One slight caveat, however, is that these findings generally emerged in communication between two relative strangers. The problems weren’t anywhere near as strong when communications were between two people who were familiar with one another.
Worth the risk?
The emoji itself has undergone an evolution in recent years, with shorthand such as lol (laugh out loud) replaced by smiley emojis. Whilst there are those who would argue that emojis have become a truly global means of communicating, I would cast significant doubt on their suitability for professional communication.
I am currently working with healthcare innovators from around the world to help deliver new technologies into the National Health Service. Cross-cultural communication through unified communication and collaboration tools adds an interesting dimension to my work.
When we think emojis in a business context, we often think of them within the same company in a team environment where their use can lead to misunderstanding and, as such, productivity issues. But as more companies use unified collaboration and communication tools to connect with their clients, we must consider client-facing communications too. And in these contexts, it is imperative to refrain from using emojis. If you are a front-line or customer-facing employee working in any industry—healthcare, hospitality, transportation and so forth—a smiley can get you in trouble if it causes a misunderstanding or makes you seem unprofessional. For instance, restaurant chain Miller & Carter landed themselves in hot water after rejecting a job candidate with a message containing a tearful emoji. Whilst the company claims that the message was supposed to be for internal eyes only, it underlines the potential for misunderstandings.
Emojis can even land you in court. As Eric Goldman, Professor of Law at Santa Clara University School of Law notes in a blog post, more and more court cases involve the use of emojis. Recall the famous case of Osiris Aristy, the American teenager who was arrested for using a gun emoji in a Facebook post directed at a police officer. Whilst he was eventually acquitted by a jury, the case does highlight the potential for misunderstanding even in the use of a medium designed to reduce that very thing. After all, what Aristy meant as a gesture of protest against police violence was understood by others as a threatening gesture.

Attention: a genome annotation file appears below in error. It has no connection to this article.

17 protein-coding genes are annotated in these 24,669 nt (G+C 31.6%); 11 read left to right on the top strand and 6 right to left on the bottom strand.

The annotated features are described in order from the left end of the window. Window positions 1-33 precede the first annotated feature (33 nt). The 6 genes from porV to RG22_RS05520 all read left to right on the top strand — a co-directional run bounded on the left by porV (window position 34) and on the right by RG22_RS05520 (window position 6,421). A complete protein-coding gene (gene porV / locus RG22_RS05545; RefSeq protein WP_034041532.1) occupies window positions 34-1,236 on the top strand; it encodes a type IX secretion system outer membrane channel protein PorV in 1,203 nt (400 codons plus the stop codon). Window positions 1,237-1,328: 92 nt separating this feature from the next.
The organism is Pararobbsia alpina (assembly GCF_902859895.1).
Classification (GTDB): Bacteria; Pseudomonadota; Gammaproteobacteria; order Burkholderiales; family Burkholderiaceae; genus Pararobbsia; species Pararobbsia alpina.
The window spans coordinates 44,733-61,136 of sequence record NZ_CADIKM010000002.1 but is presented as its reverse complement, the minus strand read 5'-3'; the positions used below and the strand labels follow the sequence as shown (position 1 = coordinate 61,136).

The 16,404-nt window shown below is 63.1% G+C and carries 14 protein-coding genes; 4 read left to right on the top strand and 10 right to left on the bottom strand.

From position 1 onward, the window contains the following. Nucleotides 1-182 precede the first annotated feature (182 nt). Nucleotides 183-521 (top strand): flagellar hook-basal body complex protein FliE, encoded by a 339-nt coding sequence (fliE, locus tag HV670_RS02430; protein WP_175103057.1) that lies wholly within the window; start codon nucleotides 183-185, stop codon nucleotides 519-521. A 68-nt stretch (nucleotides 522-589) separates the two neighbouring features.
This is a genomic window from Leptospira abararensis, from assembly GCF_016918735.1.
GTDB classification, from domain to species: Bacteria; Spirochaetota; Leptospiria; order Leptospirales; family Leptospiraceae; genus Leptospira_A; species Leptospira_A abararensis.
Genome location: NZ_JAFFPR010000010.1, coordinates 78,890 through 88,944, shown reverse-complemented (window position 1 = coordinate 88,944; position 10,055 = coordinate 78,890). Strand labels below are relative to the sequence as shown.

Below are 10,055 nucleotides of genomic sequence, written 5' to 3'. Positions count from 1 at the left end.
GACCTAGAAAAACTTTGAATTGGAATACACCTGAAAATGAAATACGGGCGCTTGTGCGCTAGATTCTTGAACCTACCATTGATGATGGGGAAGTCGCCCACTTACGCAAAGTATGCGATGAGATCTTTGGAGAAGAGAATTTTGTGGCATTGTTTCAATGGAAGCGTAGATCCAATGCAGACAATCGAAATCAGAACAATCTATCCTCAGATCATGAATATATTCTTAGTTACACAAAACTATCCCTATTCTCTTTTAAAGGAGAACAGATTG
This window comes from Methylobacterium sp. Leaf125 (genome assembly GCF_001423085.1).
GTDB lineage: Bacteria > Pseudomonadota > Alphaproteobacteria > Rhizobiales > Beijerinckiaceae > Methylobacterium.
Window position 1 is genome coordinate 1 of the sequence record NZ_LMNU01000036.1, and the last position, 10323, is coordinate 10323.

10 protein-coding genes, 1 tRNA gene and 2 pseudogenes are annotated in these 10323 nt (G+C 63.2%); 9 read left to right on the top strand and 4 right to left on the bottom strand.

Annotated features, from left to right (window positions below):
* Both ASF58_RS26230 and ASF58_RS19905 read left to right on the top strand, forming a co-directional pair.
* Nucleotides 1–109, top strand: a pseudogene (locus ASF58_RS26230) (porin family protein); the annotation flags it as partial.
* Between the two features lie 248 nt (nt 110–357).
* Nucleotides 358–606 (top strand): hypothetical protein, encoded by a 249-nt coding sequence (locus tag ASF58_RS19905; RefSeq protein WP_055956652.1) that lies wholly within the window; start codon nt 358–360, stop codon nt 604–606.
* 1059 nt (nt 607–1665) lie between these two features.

So it would be naive to think that the emoji does not carry meaning, whether subtle or explicit. A recent study from the US’s National Association of Colleges and Employers found that 75% of employers want candidates with exceptional written communication skills. Indeed, this was ranked the third most desirable quality in a new recruit, just behind leadership and teamwork skills. In a world where clear communication is so highly valued, it might appear unduly risky to start deploying emojis in your messages to colleagues.
Still, in some instances emojis are perfectly acceptable, and there are telltale signs that you’re working in an emoji-friendly environment. For instance, many start-ups have a more relaxed communication style in general, and so emojis are a more common sight in internal comms. The smaller size of the organization also means that you know your colleagues well, and this familiarity is crucial. You should never risk an emoji with someone you are unfamiliar with, but once a relationship is formed then they’re a whole lot safer because the potential for misunderstanding is so much lower.
Start-ups also tend to have much flatter hierarchies, and so managers feel less distant from the majority of employees. This closeness is crucial in that it enables greater familiarity between managers and employees, and also therefore a more relaxed communication style.
When it comes to emojis, one basic heuristic has served me well throughout my corporate career, whether working in start-ups, large corporations, charities or government departments: If you do use emojis at work, it might be best to restrict their use to communication with colleagues you are already very familiar with, and who are at a similar level in the organizational hierarchy as you.